Association between liberalization of Scotland's liquor licensing laws and admissions for self poisoning in West Fife.Br Med J (Clin Res Ed) 1986; 293 doi: https://doi.org/10.1136/bmj.293.6560.1466 (Published 06 December 1986) Cite this as: Br Med J (Clin Res Ed) 1986;293:1466
- D B Northridge,
- J McMurray,
- A A Lawson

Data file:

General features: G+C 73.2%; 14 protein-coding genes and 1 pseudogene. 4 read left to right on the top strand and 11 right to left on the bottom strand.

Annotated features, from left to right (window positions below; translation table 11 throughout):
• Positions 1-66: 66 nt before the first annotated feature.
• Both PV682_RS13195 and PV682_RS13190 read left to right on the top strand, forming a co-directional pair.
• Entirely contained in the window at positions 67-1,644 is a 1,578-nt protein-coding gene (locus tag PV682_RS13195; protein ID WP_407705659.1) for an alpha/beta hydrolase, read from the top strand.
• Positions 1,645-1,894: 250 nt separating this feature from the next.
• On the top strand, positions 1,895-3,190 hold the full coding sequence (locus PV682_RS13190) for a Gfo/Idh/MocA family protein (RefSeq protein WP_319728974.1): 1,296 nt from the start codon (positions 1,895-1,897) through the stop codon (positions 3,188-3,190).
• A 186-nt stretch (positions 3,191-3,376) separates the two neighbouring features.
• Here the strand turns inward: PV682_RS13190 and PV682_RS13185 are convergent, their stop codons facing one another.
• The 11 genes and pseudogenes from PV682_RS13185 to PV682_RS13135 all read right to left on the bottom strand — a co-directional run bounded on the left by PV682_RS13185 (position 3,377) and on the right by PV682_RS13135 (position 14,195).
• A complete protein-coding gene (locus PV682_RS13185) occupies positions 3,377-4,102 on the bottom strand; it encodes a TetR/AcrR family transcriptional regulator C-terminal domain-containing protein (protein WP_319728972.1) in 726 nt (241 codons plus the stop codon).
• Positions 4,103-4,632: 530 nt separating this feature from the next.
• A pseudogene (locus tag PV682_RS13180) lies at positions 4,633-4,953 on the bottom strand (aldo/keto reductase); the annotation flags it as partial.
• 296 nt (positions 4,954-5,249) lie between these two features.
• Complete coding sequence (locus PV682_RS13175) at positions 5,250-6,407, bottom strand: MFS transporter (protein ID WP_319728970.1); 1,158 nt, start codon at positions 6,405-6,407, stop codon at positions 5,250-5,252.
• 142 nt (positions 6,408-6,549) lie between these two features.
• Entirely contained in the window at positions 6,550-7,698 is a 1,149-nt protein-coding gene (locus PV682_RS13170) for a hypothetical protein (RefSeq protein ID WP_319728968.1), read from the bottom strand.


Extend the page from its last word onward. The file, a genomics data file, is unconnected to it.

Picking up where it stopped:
Data were collected prospectively on 2868 consecutive patients admitted for self poisoning between 1971 and 1982. Analysis showed a dramatic increase in the frequency of alcohol taken in association with self poisoning, in both sexes, after the liberalization of Scotland's liquor licensing laws. This increase, however, did not appear to affect the severity of overdoses or the outcome. Total admission rates for self poisoning increased with relaxation of the liquor licensing laws, and since overdoses associated with alcohol tend to occur at night these impose considerable strain on casualty departments and acute admitting units.